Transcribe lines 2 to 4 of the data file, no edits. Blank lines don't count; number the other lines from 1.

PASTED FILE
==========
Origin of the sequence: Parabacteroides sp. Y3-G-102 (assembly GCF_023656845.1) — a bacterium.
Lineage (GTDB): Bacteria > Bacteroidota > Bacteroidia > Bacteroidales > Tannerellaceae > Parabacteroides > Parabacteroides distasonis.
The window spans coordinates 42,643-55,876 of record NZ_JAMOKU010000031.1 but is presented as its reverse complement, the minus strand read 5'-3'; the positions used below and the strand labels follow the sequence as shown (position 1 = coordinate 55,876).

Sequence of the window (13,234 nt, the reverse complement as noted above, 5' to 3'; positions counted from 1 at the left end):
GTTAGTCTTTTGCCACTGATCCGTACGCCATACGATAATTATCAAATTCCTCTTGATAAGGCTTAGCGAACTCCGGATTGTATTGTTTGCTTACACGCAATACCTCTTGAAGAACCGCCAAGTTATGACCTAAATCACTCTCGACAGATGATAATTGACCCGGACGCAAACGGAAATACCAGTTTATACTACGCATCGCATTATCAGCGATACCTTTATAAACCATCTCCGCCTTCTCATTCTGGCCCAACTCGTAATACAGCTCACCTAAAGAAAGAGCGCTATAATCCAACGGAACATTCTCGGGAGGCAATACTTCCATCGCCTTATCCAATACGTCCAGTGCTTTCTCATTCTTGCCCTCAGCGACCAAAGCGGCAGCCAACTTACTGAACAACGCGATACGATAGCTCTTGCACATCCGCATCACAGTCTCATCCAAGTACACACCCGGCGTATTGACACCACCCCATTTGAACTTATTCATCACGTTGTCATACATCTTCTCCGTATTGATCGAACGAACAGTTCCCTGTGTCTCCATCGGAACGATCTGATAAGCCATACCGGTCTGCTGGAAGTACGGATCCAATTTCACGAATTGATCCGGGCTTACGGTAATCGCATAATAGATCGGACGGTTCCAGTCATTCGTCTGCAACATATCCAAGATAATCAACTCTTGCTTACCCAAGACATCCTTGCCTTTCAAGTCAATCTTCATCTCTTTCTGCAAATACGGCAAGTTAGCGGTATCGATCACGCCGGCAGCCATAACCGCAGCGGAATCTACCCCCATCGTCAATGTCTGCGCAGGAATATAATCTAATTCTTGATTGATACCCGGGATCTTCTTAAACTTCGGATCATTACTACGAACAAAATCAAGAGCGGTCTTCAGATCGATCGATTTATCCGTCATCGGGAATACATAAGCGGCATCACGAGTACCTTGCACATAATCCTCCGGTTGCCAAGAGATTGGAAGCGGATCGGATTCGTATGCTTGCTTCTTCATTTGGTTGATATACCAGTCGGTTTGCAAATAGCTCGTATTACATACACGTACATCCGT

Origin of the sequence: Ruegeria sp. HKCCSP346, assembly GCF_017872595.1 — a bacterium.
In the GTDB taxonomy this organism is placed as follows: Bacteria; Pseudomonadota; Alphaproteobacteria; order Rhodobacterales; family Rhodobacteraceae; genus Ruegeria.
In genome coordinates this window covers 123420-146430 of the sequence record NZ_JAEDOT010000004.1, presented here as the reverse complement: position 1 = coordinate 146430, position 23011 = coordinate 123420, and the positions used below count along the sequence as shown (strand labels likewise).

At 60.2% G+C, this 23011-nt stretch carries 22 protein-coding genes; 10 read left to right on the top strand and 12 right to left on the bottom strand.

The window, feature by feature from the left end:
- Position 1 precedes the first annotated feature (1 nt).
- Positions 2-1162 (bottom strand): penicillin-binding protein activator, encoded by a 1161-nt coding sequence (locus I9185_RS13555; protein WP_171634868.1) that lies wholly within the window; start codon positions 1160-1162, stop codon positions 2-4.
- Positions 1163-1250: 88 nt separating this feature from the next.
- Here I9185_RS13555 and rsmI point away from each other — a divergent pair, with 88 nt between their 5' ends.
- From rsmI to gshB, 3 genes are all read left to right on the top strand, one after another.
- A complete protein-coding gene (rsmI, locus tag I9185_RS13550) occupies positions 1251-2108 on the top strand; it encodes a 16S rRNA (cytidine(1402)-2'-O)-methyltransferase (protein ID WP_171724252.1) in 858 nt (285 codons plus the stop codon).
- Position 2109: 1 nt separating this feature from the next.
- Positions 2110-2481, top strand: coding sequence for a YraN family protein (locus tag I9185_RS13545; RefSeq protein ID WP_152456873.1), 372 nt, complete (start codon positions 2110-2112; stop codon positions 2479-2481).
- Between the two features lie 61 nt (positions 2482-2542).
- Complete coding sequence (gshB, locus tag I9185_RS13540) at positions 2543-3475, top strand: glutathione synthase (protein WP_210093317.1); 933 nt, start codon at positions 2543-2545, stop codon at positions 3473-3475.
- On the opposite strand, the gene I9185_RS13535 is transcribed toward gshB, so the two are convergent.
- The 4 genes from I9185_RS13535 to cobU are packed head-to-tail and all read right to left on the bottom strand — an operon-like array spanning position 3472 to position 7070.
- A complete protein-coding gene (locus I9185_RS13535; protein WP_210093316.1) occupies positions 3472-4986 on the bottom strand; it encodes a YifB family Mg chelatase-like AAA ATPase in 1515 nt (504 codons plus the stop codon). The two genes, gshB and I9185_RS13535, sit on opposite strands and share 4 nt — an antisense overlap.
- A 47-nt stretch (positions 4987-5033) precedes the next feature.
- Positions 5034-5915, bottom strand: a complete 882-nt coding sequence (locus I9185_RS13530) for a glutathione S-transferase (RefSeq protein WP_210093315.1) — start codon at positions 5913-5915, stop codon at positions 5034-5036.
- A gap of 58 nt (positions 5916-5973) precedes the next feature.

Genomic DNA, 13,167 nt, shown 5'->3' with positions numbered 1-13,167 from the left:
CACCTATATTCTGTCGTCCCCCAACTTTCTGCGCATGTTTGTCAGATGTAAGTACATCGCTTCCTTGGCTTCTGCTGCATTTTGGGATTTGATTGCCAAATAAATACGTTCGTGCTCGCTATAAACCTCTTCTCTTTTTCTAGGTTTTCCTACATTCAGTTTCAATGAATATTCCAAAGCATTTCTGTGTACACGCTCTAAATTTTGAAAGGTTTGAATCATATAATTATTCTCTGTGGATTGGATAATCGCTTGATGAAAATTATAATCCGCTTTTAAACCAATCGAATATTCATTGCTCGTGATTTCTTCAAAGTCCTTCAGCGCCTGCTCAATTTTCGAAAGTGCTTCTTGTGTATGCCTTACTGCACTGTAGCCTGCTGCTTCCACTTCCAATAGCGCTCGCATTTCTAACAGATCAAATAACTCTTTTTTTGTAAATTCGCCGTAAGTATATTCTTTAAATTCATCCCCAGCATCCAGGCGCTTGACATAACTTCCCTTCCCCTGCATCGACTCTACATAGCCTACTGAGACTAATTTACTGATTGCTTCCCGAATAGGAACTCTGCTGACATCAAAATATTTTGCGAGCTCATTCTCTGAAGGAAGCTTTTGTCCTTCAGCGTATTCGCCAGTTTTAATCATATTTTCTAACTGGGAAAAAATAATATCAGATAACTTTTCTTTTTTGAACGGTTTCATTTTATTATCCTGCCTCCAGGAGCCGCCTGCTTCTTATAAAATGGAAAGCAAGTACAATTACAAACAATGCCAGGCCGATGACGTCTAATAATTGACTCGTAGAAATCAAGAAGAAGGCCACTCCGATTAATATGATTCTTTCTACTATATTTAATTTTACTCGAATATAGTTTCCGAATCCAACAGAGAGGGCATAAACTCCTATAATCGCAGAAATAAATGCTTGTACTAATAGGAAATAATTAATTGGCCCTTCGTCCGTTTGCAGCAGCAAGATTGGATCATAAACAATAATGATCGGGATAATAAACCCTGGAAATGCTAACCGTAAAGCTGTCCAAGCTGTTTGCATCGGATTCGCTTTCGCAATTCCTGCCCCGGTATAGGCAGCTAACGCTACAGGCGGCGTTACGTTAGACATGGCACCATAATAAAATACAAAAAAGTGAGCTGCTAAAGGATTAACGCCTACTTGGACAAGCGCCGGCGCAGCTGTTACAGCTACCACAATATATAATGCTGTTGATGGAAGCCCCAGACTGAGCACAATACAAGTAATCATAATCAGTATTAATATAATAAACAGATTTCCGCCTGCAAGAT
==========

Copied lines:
Lineage (GTDB): Bacteria > Bacteroidota > Bacteroidia > Bacteroidales > Tannerellaceae > Parabacteroides > Parabacteroides distasonis.
The window spans coordinates 42,643-55,876 of record NZ_JAMOKU010000031.1 but is presented as its reverse complement, the minus strand read 5'-3'; the positions used below and the strand labels follow the sequence as shown (position 1 = coordinate 55,876).

Sequence of the window (13,234 nt, the reverse complement as noted above, 5' to 3'; positions counted from 1 at the left end):